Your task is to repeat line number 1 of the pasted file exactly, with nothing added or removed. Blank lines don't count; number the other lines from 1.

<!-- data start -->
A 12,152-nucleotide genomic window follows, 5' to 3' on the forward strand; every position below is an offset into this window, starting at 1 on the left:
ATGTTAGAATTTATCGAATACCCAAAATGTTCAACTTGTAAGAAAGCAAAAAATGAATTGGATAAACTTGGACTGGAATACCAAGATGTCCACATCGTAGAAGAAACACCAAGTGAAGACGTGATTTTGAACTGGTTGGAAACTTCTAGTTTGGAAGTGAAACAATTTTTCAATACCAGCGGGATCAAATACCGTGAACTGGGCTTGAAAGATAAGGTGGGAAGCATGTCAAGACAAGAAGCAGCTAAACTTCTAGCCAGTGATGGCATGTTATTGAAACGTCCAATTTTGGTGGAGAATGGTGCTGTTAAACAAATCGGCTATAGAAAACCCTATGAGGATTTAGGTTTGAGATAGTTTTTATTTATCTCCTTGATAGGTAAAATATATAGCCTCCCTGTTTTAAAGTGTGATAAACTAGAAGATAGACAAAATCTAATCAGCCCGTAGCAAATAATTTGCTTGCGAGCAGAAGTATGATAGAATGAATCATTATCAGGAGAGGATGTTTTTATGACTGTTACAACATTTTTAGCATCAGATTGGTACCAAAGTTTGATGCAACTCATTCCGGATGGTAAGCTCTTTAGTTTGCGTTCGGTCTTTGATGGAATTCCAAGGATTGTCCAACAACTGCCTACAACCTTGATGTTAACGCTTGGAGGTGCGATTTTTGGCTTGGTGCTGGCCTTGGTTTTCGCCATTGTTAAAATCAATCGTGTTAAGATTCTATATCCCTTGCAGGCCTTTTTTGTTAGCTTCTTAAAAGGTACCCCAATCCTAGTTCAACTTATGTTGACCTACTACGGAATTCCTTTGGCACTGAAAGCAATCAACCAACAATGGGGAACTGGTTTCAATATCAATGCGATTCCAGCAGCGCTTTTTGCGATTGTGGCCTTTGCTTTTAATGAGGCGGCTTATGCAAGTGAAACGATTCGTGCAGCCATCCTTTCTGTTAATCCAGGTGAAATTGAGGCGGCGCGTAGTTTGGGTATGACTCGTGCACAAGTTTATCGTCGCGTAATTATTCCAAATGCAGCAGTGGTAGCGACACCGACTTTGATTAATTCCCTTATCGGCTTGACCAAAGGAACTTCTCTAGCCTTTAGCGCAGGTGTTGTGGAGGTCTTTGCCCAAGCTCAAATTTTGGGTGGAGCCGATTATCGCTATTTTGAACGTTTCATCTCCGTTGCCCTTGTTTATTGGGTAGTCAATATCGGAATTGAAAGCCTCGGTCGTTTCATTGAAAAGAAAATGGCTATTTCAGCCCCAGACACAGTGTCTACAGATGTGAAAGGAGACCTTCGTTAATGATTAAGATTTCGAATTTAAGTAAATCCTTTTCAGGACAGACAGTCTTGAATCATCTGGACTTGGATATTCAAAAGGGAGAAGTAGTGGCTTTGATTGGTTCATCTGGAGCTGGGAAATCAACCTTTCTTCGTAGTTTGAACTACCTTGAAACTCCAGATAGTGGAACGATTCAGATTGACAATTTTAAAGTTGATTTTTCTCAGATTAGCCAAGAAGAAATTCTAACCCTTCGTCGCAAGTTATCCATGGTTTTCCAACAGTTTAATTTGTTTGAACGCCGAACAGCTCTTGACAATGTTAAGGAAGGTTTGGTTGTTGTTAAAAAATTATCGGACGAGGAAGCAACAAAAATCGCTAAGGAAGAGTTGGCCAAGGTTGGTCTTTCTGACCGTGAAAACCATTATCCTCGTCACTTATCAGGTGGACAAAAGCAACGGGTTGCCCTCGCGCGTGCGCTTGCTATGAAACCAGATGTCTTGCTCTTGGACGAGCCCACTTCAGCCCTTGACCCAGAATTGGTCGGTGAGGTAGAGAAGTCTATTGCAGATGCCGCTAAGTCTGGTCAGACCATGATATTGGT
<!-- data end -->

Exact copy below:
A 12,152-nucleotide genomic window follows, 5' to 3' on the forward strand; every position below is an offset into this window, starting at 1 on the left: